by Mary Caperton Morton Wednesday, September 2, 2015
What makes a volcano erupt? Over the years, scientists have proposed a litany of potential triggers, but there’s always room for one more. With help from dyed water, a laser and a tank of clear jelly, researchers have proposed a new mechanism that might push loaded volcanoes toward eruption.
Before a volcano erupts, magma welling up through the crust has to make its way to the surface through a series of vertical and horizontal conduits called dikes and sills. Exactly how these channels form remains something of a mystery due to the difficulty and danger of studying such massive underground structures in the field. In the new work, scientists built a scaled-down laboratory model using gelatin to mimic crustal rocks and dye-colored water as a stand-in for magma to shed light on the process.
“In our experiment, we don’t actually create an eruption. We’re specifically interested in looking at the initial stages of how a magma chamber might form in a volcano and the consequences [of that process] for triggering an eruption,” says Janine Kavanagh, a volcanologist at the University of Liverpool in England and lead author of the new study published in Earth and Planetary Science Letters.
As magma rises to the surface through vertical dikes, occasionally it turns and travels sideways, forming a horizontal sill. “We think magma chambers might form from the accretion of multiple sills, when stacks of horizontal magma bodies build upon one another together, creating a larger chamber,” she says.
In their experiment, Kavanagh and colleagues used a high-speed camera and a motion-sensing laser to track the dyed water as it moved through the gelatin. In the moment that the water ascending through a dike in the gelatin began forming a sill, they noticed a sudden, never-before-observed drop in pressure in the system.
“Anytime you see a sudden drop in pressure during magma propagation, you wonder what might happen next,” says Eleonora Rivalta, a geophysicist at the GFZ German Research Center for Geosciences in Potsdam, who was not involved in the new study. Such pressure drops can cause gases dissolved in magma to rapidly bubble out of solution, Rivalta says.
If the pressure on magma decreases rapidly and these dissolved gases boil suddenly, this can create “a large expansion in volume, more cracks in the surrounding rock and a very buoyant fluid, which can rise to the surface and potentially trigger an eruption,” Kavanagh says. “This drop in pressure could happen in many types of volcanoes around the world when new sills form, but whether that goes on to feed an eruption likely depends on how much magma is available to be mobilized,” she says. In order for the magma to erupt, there has to be enough of it so it doesn’t slow down and solidify on its way up.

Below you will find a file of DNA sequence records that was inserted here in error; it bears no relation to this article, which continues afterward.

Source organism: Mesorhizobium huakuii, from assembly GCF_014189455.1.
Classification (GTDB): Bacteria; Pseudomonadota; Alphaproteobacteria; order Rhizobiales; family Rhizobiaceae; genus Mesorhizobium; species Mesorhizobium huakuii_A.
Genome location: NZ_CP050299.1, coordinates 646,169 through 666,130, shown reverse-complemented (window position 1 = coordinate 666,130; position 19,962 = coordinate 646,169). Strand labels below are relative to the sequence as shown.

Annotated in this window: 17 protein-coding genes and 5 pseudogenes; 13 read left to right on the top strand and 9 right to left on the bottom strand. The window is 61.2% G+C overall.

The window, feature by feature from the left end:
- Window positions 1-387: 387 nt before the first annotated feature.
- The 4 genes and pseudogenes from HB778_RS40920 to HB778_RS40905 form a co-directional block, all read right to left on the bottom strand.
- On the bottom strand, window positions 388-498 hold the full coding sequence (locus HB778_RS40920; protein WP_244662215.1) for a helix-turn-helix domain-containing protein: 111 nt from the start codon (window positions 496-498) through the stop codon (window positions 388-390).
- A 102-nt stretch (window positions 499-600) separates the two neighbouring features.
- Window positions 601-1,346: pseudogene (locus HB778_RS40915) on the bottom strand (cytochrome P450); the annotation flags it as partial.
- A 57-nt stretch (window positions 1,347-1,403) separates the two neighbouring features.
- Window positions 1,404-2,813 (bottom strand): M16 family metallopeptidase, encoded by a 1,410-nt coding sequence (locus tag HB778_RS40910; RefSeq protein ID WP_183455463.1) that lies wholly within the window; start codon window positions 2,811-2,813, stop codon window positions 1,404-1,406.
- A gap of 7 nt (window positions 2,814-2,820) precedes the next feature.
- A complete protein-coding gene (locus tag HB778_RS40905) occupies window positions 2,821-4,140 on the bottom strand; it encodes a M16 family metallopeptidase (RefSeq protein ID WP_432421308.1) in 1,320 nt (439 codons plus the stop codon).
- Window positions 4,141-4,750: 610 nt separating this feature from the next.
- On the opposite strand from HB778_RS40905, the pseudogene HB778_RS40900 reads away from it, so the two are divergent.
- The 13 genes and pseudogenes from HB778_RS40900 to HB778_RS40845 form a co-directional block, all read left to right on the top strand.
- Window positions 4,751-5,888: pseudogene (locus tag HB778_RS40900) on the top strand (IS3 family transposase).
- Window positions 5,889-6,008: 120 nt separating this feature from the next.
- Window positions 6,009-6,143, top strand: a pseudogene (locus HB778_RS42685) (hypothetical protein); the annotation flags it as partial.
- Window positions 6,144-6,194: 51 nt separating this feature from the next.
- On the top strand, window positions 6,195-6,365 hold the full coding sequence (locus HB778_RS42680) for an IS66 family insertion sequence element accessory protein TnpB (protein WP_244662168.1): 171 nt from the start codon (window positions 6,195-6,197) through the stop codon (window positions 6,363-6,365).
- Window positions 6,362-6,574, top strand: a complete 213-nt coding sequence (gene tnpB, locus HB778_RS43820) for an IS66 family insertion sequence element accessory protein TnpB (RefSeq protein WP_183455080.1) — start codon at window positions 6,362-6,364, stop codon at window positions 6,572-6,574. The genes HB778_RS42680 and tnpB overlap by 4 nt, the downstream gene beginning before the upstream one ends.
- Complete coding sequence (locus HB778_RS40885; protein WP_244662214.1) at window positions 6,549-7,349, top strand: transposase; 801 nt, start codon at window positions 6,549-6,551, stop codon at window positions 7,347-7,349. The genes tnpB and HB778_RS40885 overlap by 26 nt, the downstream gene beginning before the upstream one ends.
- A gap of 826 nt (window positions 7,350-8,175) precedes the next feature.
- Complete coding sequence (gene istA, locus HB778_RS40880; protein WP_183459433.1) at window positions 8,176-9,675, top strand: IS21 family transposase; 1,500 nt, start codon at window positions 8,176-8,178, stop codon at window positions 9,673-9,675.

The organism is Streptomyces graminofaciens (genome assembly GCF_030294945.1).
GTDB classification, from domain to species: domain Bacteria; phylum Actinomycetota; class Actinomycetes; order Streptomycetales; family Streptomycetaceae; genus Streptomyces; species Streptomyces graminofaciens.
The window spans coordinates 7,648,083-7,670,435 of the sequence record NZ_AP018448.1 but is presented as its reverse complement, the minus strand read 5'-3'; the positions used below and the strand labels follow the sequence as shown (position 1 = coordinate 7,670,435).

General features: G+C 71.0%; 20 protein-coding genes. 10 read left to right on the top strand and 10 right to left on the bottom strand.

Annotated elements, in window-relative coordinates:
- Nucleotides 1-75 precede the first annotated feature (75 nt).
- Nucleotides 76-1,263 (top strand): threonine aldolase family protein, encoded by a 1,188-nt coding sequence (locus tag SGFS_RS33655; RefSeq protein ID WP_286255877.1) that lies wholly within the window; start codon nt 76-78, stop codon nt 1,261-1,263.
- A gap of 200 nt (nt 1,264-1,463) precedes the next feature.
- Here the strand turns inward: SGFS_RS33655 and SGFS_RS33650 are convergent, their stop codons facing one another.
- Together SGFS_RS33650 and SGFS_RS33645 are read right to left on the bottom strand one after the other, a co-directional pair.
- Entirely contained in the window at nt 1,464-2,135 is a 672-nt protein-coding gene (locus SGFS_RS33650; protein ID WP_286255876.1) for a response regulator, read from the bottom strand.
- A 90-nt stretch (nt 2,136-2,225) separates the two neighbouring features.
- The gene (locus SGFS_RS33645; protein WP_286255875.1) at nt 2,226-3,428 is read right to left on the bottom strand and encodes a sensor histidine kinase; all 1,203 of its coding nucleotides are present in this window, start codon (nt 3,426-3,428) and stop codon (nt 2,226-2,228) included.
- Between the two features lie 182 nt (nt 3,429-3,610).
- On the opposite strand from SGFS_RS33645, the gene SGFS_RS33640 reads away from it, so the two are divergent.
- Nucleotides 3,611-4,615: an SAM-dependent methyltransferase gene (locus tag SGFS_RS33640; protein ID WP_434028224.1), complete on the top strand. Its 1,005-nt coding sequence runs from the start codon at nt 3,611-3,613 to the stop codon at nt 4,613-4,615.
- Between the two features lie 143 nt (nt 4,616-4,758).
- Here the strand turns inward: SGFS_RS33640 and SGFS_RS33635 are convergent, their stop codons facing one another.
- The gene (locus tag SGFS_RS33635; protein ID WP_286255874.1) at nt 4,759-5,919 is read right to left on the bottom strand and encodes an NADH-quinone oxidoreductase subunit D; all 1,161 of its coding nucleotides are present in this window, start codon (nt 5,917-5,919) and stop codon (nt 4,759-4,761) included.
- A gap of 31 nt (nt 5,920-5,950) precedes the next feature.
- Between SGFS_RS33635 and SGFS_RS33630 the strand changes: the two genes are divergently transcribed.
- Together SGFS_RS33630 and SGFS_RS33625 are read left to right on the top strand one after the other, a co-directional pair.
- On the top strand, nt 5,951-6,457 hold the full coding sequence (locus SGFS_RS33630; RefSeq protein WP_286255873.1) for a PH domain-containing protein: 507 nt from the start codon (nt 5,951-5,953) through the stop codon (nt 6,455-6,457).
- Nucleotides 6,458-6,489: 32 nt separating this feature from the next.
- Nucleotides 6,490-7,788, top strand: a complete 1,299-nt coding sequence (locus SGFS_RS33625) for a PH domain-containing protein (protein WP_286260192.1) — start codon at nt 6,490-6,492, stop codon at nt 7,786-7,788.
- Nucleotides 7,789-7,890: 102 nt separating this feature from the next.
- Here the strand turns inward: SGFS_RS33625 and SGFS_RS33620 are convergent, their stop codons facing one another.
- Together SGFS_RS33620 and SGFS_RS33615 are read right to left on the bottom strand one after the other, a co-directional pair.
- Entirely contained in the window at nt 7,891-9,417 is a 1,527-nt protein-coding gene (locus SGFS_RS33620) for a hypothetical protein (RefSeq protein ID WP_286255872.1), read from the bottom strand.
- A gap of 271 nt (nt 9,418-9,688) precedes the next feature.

“Of course, this is a model based on gelatin and water, but the analog has been well established in other experiments,” Rivalta says. Such models have been used since the 1970s to replicate volcanic eruptions in the lab.
Using the laser enabled the team to track movement and detect pressure changes in the simulated magma, Kavanagh says, because the laser caused tiny particles in the jelly to fluoresce. The next step will be to look for similar pressure drops in the field using existing seismic volcano monitoring networks, as well as ground- and satellite-based methods that record surface deformation, she says.
However, observing the moment of sill formation in the field has proved challenging using geophysical methods, Rivalta says. “Inflating and recharging of existing sills has been observed, but that’s not the same process as forming a new sill.”
With more than 600 million people living near active volcanoes, Kavanagh says, “understanding the triggers for volcanic eruptions is vital for forecasting efforts, hazard assessment and risk mitigation.”
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